“The insight was that if you go back and look at the back edge of the technol edge g, you see that we have three optimally faster and more excellent resolution optical spectrum analyzers. But older pay generation chips are available and it is perfectly fine for us to take what was in the signal path and move it to the monitoring path, ”Mutalik said. “And they don’t go through the signaling. We’ve created these new test points on our network where light can automatically, broadly, observe, because the signals don’t affect the path.”

Mutalik added, “And then we have optical spectrum analyzers and the time domain reflector sends a pulse of light and then we wait for the echo. And then based on the signal process of the echo, we can determine how long the light travels before being reflected and returned. “

XMF takes advantage of previous pay generation technology for new purposes, making it significantly more visible to technical teams, making it more cost effective to install ultra-precision fiber diagnostic tools at multiple points in the local fiber network.

The XMF platform constantly monitors thousands of local broadband optical links every minute on the Macast network, measuring both the optical spectrum and testing the length and quality of fiber links. Practically, this means that with XMF installed, network engineers can now pinpoint the location at which the local fiber network is experiencing a problem and can share specific geography with local technologies.

Comcast can now find the exact moment when the fiber is cut. Then it can be compatible with things that happen, such as construction or bad weather or something else. It is important to know whether it is a fiber cut or a power outage or a defect.

“Diagnosis is very difficult because they require different actions from technical people,” Mutalik said. “If it’s a fiber cut, you have to go to an optical technician. If there is a defect in the node, you have radio frequency (RF) technology. Sometimes you need hours to triangle and find out what happened. “

And the result is downtime for subscribers.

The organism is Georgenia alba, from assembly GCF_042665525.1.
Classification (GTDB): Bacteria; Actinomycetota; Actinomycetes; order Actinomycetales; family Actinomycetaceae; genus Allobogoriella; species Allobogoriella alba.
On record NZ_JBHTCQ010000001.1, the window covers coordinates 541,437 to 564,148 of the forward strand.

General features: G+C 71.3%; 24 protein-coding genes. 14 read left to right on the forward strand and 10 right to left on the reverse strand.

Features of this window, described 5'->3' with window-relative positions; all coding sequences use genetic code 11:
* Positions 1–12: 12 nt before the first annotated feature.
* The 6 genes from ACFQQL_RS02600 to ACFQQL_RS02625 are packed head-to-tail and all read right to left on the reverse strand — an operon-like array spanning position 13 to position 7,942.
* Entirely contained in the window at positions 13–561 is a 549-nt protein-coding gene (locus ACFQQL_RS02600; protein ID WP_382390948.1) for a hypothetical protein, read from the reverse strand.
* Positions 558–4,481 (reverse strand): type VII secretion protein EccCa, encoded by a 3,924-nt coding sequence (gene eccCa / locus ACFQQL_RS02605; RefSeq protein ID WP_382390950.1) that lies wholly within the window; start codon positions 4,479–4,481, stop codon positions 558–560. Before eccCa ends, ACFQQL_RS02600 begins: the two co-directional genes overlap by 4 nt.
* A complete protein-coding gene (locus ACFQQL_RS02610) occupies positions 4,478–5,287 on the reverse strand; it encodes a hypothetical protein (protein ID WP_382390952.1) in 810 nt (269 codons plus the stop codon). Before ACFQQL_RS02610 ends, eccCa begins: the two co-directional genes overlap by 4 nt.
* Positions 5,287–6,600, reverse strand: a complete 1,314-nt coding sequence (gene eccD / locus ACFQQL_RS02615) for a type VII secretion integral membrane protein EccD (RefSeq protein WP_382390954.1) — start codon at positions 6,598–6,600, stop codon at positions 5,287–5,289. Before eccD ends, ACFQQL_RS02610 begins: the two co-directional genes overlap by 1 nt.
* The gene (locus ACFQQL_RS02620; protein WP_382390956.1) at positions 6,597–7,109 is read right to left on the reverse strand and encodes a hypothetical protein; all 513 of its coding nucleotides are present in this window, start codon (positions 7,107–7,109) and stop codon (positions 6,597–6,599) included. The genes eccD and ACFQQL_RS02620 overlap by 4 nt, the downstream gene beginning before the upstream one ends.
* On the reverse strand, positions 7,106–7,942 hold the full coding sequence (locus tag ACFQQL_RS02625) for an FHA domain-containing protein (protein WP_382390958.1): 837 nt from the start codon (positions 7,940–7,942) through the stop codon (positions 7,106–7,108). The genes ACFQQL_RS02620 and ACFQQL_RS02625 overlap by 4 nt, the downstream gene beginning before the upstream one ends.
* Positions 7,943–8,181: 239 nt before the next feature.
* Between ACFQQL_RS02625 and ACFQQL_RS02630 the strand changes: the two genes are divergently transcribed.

When installed, XMF reduces the time taken to detect the technology and separates the fiber cut from two hours to two minutes. It helps the company get customers back online quickly. It is also used to detect and improve degraded fiber performance before instructing customers. They use machine learning to see how links degrade over time and how maintenance can keep the network going.

Nafshi said, “This is a wonderful example of Commast innovation, and when you take a step back, the visibility of what’s going on in the network never mattered. How do we get the same level of visibility from a network? And that’s really the challenge that led Venk to look at the thousands of miles of fiber representing our access network. “

Rolling it

Comcast Technician

Above: Comcast Technician

Image Credit: Com Com

The XMF team is now rolling out a handheld version of the XMF platform that technicians can use to identify fiber link issues in the specialist field in seconds and also diagnose and correct those issues on the spot. And as the team works to improve the handheld platform, they’re starting to scale the rack-mounted original version more broadly on a broader MacArthur network.

This is an important step towards 10G as the industry accelerates momentum and capacity, but it will also be important to continue to increase credibility, ”Nafshi said. Technologies such as XMF and Comcast Max Octave have helped ensure that as the network reaches new heights of speed and capacity, it will also be more secure and reliable for its dependent customers.

“The investment we are making in Technolog in G and the progress towards 10G, we are not just adding more momentum,” he said. “We have also hit key milestones in the last 12 months. Last year, at the height of the epidemic, we announced that 1.25 gigabits per second symmetrical services, a trial on our distributed access network. In April, we announced the first lab trial of the DOCSIS 4.0 FDX, where we can add 4 gigabytes of symmetrical services per second. So a ton of network innovation goes into future-proofing our network. “

In the meantime, Comcast must take care of the network. Nafshi said earlier this week that a truck in Houston hit a telephone pole, and it pulled out 75 knots of fiber from one pole. The system kicked and fixed the cut location at a distance of about five kilometers from the hub site. A team was immediately dispatched and they restored the service and cut out the length of the outage.

The company seeks to communicate with construction teams using backhoses to reduce the risk of fiber cuts. But the stuff happens. In London, a crew filled a hole and hit a fiberglass spine and took down part of London’s Internet of Access for three days. I don’t know about you. But if my internet was down for three days, I would go to a hotel.